Gerba and his colleagues are the beloved sons and daughters of Oromo people and they want them free.  Certainly, Gerba and his colleagues are in a better position to secure not only the Oromo children but also, the Tigray children and others. Having said this, let me leave my note with the quote below and encourage the TPLF leadership to reevaluate their framework of thinking, free all political prisoners and join the peaceful march led by Gerba and his colleagues.

Today, I see thousands of Mahatma Gandhis, Martin Luther Kings, and Nelson Mandelas marching forward and calling on us. The boys and girls [i.e. Gerba & others] have joined. I have joined in. We ask you [the TPLF leadership] to join, too.

Kailash Satyarthi

Begna F. Dugassa, Ph.D.


[1] Begna Dugassa, Ph.D., promotes human rights and health. He researches and writes in human rights and public health.  His recent work is published in the Journal of Preventive Medicine in February 2016. The title of the article: Free Media as the Social Determinants of Health: The Case of Oromia Regional State in Ethiopia.
[2] Translation is mine.

Journey of a G-Wave: What are gravitational waves? February 14, 2016

Posted by OromianEconomist in 10 best Youtube videos, 25 killer Websites that make you cleverer, Science.
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Odaa OromooWhat are  gravitational waves

 

 

 


 

Gravitational waves: breakthrough discovery after a century of expectation
Scientists announce discovery of clear gravitational wave signal, ripples in spacetime first predicted by Albert Einstein

Tim Radford, The Guardian, 12 February 2016

Physicists have announced the discovery of gravitational waves, ripples in the fabric of spacetime that were first anticipated by Albert Einstein a century ago.

“We have detected gravitational waves. We did it,” said David Reitze, executive director of the Laser Interferometer Gravitational-Wave Observatory (Ligo), at a press conference in Washington.

The announcement is the climax of a century of speculation, 50 years of trial and error, and 25 years perfecting a set of instruments so sensitive they could identify a distortion in spacetime a thousandth the diameter of one atomic nucleus across a 4km strip of laserbeam and mirror.

The phenomenon detected was the collision of two black holes. Using the world’s most sophisticated detector, the scientists listened for 20 thousandths of a second as the two giant black holes, one 35 times the mass of the sun, the other slightly smaller, circled around each other.

At the beginning of the signal, their calculations told them how stars perish: the two objects had begun by circling each other 30 times a second. By the end of the 20 millisecond snatch of data, the two had accelerated to 250 times a second before the final collision and a dark, violent merger.

The observation signals the opening of a new window on to the universe.
Why discovering gravitational waves changes everything
“This is transformational,” said Prof Alberto Vecchio, of the University of Birmingham, and one of the researchers at Ligo. “We have observed the universe through light so far. But we can only see part of what happens in the universe. Gravitational waves carry completely different information about phenomena in the universe. So we have opened a new way of listening to a broadcasting channel which will allow us to discover phenomena we have never seen before,” he said.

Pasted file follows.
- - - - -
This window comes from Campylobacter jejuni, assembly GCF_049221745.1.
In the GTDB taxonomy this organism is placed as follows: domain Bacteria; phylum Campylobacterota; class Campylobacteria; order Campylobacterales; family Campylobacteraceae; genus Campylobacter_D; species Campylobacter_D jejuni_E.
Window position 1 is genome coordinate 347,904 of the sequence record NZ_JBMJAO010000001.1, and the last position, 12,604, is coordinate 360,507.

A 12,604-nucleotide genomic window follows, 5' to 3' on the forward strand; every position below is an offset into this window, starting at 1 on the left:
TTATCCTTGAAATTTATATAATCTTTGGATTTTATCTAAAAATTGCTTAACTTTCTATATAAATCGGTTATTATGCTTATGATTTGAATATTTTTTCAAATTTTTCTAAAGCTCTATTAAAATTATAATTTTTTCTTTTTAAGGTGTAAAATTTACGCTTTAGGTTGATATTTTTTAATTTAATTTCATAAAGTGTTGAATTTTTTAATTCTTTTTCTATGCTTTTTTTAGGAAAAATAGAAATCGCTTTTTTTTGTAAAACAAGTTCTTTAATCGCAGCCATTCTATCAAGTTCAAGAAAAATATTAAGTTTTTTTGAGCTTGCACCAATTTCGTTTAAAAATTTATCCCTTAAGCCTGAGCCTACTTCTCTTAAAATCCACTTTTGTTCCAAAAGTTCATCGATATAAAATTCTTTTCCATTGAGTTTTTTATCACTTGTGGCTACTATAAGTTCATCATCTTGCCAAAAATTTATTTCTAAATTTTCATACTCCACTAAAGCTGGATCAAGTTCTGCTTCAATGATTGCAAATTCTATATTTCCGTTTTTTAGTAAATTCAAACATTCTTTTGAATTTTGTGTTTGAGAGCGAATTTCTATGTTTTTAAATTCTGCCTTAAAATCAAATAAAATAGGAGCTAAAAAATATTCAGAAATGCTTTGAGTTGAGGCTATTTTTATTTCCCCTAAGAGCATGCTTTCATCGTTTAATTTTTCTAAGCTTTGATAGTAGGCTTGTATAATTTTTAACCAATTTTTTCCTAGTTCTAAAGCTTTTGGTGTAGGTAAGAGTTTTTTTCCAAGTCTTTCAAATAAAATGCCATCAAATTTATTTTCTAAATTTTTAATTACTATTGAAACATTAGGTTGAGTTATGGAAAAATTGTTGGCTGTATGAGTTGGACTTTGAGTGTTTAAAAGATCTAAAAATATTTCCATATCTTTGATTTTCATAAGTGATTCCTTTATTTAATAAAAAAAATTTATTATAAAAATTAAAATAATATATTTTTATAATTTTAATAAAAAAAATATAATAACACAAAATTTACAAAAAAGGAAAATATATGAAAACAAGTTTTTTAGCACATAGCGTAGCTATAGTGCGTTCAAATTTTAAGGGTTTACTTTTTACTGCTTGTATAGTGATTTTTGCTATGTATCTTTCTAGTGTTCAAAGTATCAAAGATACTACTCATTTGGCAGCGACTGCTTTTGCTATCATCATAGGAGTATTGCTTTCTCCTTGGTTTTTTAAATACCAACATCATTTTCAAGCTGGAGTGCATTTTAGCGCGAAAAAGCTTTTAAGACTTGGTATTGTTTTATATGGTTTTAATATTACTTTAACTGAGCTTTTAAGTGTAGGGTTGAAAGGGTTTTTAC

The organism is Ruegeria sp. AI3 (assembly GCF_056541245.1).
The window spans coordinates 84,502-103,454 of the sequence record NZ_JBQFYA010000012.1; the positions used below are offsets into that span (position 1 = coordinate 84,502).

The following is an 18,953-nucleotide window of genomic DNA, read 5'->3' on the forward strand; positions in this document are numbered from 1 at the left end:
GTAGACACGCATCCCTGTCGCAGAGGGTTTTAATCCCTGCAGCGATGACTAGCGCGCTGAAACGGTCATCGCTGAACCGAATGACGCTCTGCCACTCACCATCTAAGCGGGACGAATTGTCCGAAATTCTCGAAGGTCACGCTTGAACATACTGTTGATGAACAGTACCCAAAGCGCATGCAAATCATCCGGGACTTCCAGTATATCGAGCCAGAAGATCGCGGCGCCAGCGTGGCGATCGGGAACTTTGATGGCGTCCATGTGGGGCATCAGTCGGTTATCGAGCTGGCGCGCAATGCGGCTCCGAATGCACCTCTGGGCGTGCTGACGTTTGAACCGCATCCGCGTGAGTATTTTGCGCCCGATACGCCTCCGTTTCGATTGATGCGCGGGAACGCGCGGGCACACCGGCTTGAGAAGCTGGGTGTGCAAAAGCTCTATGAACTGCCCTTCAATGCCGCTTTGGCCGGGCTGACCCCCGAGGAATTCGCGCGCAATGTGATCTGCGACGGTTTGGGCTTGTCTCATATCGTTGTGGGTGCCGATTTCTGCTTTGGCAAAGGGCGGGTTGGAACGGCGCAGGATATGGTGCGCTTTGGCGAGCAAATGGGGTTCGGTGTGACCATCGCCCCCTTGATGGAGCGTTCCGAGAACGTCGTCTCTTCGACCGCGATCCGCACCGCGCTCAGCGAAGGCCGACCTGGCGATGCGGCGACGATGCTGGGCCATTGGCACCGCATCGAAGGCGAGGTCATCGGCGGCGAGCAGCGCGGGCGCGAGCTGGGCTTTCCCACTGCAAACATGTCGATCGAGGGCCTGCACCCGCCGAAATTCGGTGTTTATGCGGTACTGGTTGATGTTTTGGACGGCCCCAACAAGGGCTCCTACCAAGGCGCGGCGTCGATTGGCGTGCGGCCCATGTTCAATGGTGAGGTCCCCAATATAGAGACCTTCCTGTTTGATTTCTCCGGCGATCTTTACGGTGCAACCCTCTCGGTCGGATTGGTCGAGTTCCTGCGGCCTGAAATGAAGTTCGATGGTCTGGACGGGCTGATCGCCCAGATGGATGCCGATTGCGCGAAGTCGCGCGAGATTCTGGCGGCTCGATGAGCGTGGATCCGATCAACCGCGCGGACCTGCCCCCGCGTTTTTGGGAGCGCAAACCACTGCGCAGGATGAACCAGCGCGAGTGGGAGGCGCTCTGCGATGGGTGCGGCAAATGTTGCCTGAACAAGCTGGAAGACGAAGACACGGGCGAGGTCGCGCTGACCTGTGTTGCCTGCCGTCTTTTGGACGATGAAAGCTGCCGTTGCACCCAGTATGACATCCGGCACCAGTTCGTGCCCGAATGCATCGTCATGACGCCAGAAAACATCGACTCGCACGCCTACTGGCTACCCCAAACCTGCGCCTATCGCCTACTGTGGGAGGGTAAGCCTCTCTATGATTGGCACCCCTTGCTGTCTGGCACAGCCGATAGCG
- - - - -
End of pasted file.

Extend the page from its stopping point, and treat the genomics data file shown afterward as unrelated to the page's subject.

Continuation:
“This observation is truly incredible science and marks three milestones for physics: the direct detection of gravitational waves, the first detection of a binary black hole, and the most convincing evidence to date that nature’s black holes are the objects predicted by Einstein’s theory.”

The scientists detected their cataclysmic event using an instrument so sensitive it could detect a change in the distance between the solar system and the nearest star four light years away to the thickness of a human hair.

And they did so within weeks of turning on their new, upgraded instrument: it took just 20 milliseconds to catch the merger of two black holes, at a distance of 1.3 billion light years, somewhere beyond the Large Magellanic Cloud in the southern hemisphere sky, but it then took months of meticulous checking of the signal against all the complex computer simulations of black hole collision to make sure the evidence matched the theoretical template.

The detector was switched off in January for a further upgrade: astronomers still have to decipher months of material collected in the interval. But – given half a century of frustration in the search for gravitational waves – what they found exceeded expectation: suddenly, in the mutual collapse of two black holes, they could eavesdrop on the violence of the universe.

Prof B S Sathyaprakash, from Cardiff University’s school of physics and astronomy, said: “The shock would have released more energy than the light from all the stars in the universe for that brief instant. The fusion of two black holes which created this event had been predicted but never observed.”
The finding completed the scientific arc of prediction, discovery and confirmation: first they calculated what they should be able to detect, then decided what the evidence should look like, and then devised the experiment that clinched the matter. Which is why on Thursday scientists around the world were able to hail the announcement as yet another confirmation of their “standard model” of the cosmos, and the beginning of a new era of discovery.